For some, Christmas 2016 is going to be a time of forced re-centering.  They have zero physical possessions left aside from the clothes they were wearing when they escaped the flames.  Ponder that for a moment.  Look around your own home.  What if it were all gone?  ALL of it.  Right down to the last, overpriced, pre-made velvet bow.  Your greatgrandmother's diamond brooch.  Your dirty stockings from last Sunday.  That potholder you don't like but keep anyway because Maggie made it when she was in kindergarten.  The fifth pair of tennis shoes you bought, just because you loved the neon pink color.  The perfectly seasoned cast iron skillet.  The little stuffed lobster from Frankie.  The Steinway.  Papa's favorite chair.  The wisp of mane from Sam.  The Bible.  No, not the pristine new black one - well, yes, that one too, but the beautiful grey leather Bible that you've used for years and has all your notes and highlighter markings in it.  THAT Bible.  And the little white one you were given at your infant christening - that one, too.  They're all gone.  All. Gone.

 

What is one left with, when absolutely every single material possession is irretrievably lost? 

 

What is one left with when you've so overburdened your surroundings with "stuff" that neither your home nor your soul can breathe?

 

With zero possessions, one surely feels a sense of vulnerability.  Unsafe.  Too much space and nothing of "me" in it.

 

With a glut of possessions, I know for a fact one feels a sense of vulnerability.  Unsafe.  No space to breathe and I'm choking from the weight of it all.

 

As my neighbors who must rebuild their homes begin to reconstruct their lives, my prayer for you is that you cherish the sense of space that has been forced upon you.  When we feel vulnerable, it is so easy to clasp anything and everything (and everyone) close to you out of fear.  Instead, I hope each passing day provides sufficient stability so you can listen to your spirit and discern, for each prospective item, "do I need this?  Does it bring my soul joy?"

 

As my neighbors who are decorating their homes begin to open up the holiday totes, my prayer for you is that you seek a sense of space amongst all the "floof."  When we feel overwhelmed, it is so easy to just keep everything and not weed out the excess.  For you, I hope each passing day provides sufficient impetus so you, too, can listen to your spirit and discern, for each prospective item, "do I need this?  Does it bring my soul joy?"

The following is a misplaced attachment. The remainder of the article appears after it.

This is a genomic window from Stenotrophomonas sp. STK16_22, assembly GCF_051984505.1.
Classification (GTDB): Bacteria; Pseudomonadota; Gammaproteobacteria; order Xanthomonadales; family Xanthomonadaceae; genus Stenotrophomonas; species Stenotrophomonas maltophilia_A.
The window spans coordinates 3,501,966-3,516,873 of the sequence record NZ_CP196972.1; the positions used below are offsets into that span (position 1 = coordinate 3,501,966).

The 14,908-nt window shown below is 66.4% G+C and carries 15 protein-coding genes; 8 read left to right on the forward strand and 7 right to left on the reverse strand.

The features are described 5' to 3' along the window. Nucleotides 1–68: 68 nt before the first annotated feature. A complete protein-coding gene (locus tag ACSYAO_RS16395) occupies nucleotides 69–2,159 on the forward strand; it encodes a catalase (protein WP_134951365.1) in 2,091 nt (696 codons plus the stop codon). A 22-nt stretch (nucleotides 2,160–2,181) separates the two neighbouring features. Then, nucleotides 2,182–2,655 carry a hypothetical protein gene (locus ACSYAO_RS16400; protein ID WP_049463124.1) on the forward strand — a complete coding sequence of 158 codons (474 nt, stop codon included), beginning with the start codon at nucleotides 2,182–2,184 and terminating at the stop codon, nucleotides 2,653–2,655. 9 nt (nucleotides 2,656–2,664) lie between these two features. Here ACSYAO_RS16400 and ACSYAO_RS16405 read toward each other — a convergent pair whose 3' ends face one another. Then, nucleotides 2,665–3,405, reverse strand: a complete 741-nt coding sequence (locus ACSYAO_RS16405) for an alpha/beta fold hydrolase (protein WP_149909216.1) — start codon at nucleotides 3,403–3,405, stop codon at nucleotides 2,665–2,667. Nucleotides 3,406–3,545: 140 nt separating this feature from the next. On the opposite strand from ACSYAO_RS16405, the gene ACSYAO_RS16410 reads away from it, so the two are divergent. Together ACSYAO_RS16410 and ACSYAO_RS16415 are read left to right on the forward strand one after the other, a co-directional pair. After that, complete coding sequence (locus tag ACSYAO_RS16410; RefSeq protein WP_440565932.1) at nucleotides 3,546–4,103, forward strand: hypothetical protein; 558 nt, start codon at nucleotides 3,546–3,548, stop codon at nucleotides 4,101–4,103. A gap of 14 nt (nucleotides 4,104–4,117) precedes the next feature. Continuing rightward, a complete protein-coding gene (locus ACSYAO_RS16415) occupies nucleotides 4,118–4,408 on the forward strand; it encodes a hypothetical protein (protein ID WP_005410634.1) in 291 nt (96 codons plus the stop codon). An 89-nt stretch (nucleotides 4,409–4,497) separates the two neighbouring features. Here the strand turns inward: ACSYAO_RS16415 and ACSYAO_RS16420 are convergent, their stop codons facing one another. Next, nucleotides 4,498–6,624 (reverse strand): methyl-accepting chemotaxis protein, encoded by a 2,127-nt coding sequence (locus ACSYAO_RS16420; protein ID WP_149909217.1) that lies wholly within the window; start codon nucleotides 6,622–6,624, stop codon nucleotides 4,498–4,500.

This has nothing whatsoever to do with magic or "tidying up" - although for some it will certainly equate to a tidier physical space.  This is about clearing away sufficient materialism and consumerism so one's spirit has room to breathe, to grow, to dance.  The abundant success of America since the 1980s has brought with it such rampant consumerism - fueled in no small part by all types of media and advertising - we, as a people, buy "stuff" just because other folks have bought the same "stuff." 

 

Perhaps our best purge/purchase decisions arise from these two simple questions.  Perhaps we should be asking these questions not only about material possessions, but also about jobs and relationships and volunteer commitments and all the other things that take up the 86,400 seconds we are blessed with every day. 

 

Two simple questions that demand such courage and honesty it takes a monumentally strong human to even ask them.

 

Do I need this?

 

Does it bring my soul joy?

 

 

 

 

 

 

 

 

 

 

 

 

Please reload

Featured Posts

On the run . . .

June 17, 2019

1/10
Please reload

Recent Posts

July 3, 2019

June 17, 2019

December 3, 2018

July 9, 2018

September 19, 2017

July 14, 2017

Please reload

Search By Tags
Please reload

Follow Us
  • Facebook Classic
  • Twitter Classic
  • Google Classic
  • Facebook Classic
  • Twitter Classic
  • c-youtube

Social Media

© 2015 by Esther Roberts.  Proudly created with Wix.com